(WVUE) - Down Southwest Pass near the mouth of the Mississippi River, cattle rancher Earl Armstrong spots trouble on the Roseau cane, a tall grass species that holds together much of the delta.
"I just grabbed this one right here and there it is," Armstrong said as he inspected the stem for a tiny, invasive insect.
Scientists have identified the scale as Nipponaclerda biwakoenis, commonly referred to as Phragmites scale or Roseau scale. Native to Asia, the scale mostly likely hitched a ride on ocean-going ships that moved up the Mississippi River. About the size of a fingernail when fully grown, the scale attaches itself to the Roseau.
"The scale took the freeze with no problem by the looks of it," Armstrong said.
Researchers studying the scale had hoped the harsher-than-normal Louisiana winter might have killed off much of the scale, which was first discovered in lower Plaquemines Parish in 2016. However, Armstrong finds small, white blotches clinging to the plants on this year's growth of Roseau cane.
"At least two out of five might have it, or maybe four out of five. Depends on where you go," Armstrong said.
LSU researchers believe the cold never fully penetrated the thick stands of Roseau cane, and the the insect might have drawn insulation from the plant itself.
"The scales are quite well-protected in the Roseau," said Dr. Rodrigo Diaz, an LSU expert on invasive species ecology and control. "You know, they are in between the stem and the leaf sheet."
Diaz theorizes that the insects come from areas of Japan and China that are generally colder than South Louisiana and were able to withstand the colder temperatures. He points out the mystery surrounding the Roseau cane die-off is further complicated because very little research has been conducted anywhere in the world on the Roseau scale, including in Asia.
In fact, Diaz said they are not even certain the scale itself is killing the cane.
While the Louisiana Department of Wildlife and Fisheries estimates the insect has invaded thousands of acres of marsh, not all of those areas are experiencing the same issues. The scale is present, for example, in St. Bernard Parish, but appears to be causing little problem.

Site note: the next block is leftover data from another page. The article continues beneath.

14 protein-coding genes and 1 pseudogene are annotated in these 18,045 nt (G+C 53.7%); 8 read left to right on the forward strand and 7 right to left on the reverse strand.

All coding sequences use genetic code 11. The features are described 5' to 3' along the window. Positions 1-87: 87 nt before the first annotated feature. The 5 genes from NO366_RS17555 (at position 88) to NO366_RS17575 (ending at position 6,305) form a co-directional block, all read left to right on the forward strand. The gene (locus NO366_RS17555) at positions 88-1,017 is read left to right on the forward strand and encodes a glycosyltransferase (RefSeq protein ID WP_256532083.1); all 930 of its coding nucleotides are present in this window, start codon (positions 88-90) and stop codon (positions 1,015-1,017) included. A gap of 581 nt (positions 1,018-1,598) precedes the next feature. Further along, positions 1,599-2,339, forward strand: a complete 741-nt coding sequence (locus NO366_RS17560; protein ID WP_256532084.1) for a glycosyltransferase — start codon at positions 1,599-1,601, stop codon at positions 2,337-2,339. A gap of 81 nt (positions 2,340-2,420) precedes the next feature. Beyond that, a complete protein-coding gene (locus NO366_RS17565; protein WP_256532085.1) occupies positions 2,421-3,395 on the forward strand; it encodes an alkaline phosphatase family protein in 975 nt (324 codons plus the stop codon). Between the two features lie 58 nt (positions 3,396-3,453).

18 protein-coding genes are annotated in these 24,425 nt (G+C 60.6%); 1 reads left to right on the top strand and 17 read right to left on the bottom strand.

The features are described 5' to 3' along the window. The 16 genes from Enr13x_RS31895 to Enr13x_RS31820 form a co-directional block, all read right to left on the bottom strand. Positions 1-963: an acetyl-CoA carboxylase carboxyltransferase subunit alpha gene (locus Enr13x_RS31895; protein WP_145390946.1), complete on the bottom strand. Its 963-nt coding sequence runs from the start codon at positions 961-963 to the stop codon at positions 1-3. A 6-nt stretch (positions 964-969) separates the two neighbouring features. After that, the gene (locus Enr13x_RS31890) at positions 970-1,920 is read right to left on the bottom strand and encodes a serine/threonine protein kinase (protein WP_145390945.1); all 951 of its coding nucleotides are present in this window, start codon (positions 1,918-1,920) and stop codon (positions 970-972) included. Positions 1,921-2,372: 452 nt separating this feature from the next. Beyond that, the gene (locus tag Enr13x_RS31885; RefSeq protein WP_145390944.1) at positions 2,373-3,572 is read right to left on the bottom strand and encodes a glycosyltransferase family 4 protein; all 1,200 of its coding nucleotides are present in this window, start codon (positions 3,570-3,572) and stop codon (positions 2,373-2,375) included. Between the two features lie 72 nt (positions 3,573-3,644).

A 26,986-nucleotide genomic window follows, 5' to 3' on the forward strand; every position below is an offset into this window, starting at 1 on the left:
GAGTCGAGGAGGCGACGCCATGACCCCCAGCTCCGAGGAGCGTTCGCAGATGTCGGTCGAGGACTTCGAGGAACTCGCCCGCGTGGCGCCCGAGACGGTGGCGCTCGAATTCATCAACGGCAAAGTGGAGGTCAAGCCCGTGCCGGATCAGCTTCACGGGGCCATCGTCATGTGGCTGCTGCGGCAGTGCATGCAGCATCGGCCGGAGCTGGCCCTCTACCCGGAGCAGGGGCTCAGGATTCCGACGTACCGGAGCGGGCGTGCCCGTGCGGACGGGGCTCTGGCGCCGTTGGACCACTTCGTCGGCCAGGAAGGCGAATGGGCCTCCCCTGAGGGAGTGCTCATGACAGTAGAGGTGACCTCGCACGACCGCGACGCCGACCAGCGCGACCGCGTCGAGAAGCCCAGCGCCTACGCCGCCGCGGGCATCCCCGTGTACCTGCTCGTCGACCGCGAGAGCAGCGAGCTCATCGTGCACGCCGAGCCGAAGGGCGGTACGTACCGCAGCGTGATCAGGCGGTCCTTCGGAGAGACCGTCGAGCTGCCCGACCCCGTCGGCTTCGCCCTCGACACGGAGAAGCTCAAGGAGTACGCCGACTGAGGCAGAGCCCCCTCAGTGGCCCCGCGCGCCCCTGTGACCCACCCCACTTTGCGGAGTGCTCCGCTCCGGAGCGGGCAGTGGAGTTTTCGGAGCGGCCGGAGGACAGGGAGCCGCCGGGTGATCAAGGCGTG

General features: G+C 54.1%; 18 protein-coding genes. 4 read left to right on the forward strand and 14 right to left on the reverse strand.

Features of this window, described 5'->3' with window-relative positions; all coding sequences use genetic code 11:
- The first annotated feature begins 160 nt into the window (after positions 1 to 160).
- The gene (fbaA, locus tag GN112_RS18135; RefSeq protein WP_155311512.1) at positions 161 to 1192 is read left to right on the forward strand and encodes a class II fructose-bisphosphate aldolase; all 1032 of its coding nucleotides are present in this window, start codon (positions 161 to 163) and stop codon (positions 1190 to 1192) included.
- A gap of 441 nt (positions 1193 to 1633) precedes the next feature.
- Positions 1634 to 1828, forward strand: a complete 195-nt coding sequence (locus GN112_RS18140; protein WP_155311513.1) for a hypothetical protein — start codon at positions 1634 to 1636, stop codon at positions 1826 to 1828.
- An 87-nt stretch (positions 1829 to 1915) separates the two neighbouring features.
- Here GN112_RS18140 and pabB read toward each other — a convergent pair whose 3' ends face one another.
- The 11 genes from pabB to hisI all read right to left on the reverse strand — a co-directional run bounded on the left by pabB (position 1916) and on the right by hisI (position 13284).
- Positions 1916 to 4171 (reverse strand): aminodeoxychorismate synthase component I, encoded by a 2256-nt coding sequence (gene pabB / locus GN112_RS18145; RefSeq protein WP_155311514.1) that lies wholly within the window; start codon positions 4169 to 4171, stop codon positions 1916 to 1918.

"We're not having the die-off like they're seeing in Plaquemines," said John Lane, The St. Bernard Parish executive director of coastal operations.
LSU researchers point out the problems in lower Plaquemines could involve other issues - or some combination of factors - from bacteria or a virus to weak soil conditions in the sinking and eroding delta near the mouth of the river.
"The new chutes that are coming now in May, for example, are coming in really weak, and on top of that the scale is attacking them," Diaz said.
It is also possible the scales invaded Plaquemines Parish first and are simply take time to start killing the Roseau cane.
The invasive scale also lacks predators in South Louisiana, such as wasps and birds that feed on it in its native Asia. Diaz said some Asian wasps seem to have arrived along with the scale, but apparently not enough to keep the scale population in check.
Congress recently approved $500,000 in research money, which will bring in experts from other disciplines to view the issue more comprehensively.
"We're a few years behind," said LSU Entomology Postdoctoral Associate Dr. Ian Knight. "To get where we want to be now, we should've been studying it a couple years ago."
In the controlled setting of an LSU facility, researchers are intentionally infesting some Roseau cane to isolate them from other factors stressing the plants, such as salinity.
"Then we can say with a little more confidence whether the scale is playing a role in these die-offs," Knight said.
Another critical question involves what risk, if any, the scale might pose to other grass species, such as sugar cane and rice. So far, there appears to be no sign of problems in crops that are critical to parts of Louisiana's economy.
"Based on the information from China, we suspect that this population may remain in Roseau," Diaz said.
Some of the suggested remedies for the infestation carry major disadvantages. The state has considered fire, but that would likely require some kind of accelerant since cane does not burn easily. In addition to the potential damage to marine life, the oil industry has also raised concerns about burning marshy areas near pipelines and other oil and gas infrastructure.
"We're working against the clock, trying to understand as much as possible," Diaz said.